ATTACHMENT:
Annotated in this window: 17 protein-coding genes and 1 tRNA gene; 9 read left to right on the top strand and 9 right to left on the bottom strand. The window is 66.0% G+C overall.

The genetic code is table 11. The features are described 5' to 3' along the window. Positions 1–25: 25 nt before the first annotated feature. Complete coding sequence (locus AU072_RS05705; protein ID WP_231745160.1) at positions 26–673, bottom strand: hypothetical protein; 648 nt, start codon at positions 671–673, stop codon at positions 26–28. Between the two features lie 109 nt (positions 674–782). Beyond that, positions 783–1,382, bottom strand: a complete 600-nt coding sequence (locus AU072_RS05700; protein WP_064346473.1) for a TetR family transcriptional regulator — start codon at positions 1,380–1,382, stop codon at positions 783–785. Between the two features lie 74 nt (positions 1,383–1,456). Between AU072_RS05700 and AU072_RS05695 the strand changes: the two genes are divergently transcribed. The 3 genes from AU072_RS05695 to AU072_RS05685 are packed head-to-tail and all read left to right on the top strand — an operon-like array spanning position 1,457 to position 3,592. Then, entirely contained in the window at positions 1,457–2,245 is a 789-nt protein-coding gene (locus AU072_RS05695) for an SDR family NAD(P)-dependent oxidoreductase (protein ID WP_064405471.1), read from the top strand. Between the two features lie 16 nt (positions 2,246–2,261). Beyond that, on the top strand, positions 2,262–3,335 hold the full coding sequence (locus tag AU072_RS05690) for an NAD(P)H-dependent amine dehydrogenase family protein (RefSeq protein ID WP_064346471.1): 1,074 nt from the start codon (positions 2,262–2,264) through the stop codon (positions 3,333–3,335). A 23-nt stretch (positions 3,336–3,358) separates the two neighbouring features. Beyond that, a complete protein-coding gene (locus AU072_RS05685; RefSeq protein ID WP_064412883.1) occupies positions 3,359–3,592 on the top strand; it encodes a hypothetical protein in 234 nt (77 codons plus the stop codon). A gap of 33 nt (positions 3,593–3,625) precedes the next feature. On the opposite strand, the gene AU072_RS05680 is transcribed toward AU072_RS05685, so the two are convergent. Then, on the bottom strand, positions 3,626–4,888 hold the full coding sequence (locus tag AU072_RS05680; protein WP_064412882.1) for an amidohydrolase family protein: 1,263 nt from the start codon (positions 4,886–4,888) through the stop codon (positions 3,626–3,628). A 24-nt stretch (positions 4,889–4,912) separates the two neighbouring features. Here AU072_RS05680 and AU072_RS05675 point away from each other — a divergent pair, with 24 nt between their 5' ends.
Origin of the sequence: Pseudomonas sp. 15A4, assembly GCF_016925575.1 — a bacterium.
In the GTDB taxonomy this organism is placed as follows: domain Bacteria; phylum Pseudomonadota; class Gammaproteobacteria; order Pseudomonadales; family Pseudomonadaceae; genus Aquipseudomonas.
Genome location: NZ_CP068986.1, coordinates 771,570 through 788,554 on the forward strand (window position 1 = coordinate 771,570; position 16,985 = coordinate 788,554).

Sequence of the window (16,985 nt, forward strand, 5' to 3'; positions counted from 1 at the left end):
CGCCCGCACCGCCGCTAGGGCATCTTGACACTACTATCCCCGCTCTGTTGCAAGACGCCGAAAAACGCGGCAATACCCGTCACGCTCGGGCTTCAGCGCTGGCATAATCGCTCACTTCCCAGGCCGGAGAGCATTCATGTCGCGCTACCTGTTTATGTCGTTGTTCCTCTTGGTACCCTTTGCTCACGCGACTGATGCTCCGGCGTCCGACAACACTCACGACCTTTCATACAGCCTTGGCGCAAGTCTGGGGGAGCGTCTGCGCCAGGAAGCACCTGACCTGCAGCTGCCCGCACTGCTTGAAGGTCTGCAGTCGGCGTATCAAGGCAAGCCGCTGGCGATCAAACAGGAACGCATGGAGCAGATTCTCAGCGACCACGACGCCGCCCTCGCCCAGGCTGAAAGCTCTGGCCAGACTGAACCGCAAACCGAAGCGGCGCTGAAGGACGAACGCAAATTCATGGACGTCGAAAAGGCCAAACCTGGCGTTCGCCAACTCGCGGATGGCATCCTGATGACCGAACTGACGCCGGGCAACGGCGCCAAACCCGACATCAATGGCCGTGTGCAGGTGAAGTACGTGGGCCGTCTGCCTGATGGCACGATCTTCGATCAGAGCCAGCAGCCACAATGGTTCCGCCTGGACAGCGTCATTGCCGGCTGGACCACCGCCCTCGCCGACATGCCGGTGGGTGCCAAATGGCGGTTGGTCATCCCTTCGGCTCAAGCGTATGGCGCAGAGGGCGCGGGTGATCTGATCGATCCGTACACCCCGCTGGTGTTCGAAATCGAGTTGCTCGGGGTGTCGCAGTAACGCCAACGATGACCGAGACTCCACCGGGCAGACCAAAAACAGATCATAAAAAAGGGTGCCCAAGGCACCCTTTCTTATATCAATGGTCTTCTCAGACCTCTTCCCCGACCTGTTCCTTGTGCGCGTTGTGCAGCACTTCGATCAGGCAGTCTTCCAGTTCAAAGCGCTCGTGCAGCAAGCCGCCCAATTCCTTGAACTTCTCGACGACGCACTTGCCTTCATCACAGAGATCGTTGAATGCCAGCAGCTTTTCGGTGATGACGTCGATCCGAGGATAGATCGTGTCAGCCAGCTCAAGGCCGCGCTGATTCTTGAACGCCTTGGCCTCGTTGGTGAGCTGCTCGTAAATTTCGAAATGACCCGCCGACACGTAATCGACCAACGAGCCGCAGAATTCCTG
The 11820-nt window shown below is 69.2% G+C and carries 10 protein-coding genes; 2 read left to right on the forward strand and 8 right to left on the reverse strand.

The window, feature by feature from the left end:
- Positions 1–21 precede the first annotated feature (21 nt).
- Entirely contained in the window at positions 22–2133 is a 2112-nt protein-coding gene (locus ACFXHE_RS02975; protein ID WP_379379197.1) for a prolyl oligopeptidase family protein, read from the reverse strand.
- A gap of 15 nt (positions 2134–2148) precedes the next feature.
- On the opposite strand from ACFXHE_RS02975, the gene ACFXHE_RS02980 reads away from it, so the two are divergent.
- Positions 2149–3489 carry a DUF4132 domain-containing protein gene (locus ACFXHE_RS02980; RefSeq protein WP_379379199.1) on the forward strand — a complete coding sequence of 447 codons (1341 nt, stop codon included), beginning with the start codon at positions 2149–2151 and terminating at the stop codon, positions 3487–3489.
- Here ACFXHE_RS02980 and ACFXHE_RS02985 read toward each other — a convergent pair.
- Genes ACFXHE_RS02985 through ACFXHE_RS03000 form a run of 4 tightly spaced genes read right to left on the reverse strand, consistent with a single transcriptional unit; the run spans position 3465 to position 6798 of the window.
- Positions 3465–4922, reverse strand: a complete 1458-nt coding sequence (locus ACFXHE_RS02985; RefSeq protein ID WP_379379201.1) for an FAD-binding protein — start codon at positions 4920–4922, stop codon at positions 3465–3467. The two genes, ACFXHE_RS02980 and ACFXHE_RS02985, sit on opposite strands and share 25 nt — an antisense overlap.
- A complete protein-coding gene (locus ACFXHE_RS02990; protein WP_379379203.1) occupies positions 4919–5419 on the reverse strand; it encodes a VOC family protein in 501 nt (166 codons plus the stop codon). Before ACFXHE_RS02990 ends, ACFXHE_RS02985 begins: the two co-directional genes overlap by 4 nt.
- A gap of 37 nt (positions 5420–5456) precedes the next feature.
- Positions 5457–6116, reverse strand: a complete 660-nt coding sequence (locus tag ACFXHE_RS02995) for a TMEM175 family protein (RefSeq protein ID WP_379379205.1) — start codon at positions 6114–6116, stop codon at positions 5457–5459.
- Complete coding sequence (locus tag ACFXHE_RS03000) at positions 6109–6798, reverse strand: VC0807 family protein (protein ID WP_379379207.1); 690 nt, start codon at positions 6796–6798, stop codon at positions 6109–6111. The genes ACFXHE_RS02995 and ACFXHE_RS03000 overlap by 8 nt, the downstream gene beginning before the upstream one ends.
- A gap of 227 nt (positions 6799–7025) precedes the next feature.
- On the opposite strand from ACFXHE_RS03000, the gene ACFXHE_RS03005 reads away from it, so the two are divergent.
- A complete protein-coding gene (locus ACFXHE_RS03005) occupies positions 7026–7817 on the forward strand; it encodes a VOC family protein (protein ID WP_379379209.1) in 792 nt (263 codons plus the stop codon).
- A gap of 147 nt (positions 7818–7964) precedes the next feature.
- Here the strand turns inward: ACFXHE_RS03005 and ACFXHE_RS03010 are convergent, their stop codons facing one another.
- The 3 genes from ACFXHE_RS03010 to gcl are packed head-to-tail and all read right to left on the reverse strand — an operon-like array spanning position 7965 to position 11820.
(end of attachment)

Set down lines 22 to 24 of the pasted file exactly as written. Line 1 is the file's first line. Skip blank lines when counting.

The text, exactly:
- A gap of 227 nt (positions 6799–7025) precedes the next feature.
- On the opposite strand from ACFXHE_RS03000, the gene ACFXHE_RS03005 reads away from it, so the two are divergent.
- A complete protein-coding gene (locus ACFXHE_RS03005) occupies positions 7026–7817 on the forward strand; it encodes a VOC family protein (protein ID WP_379379209.1) in 792 nt (263 codons plus the stop codon).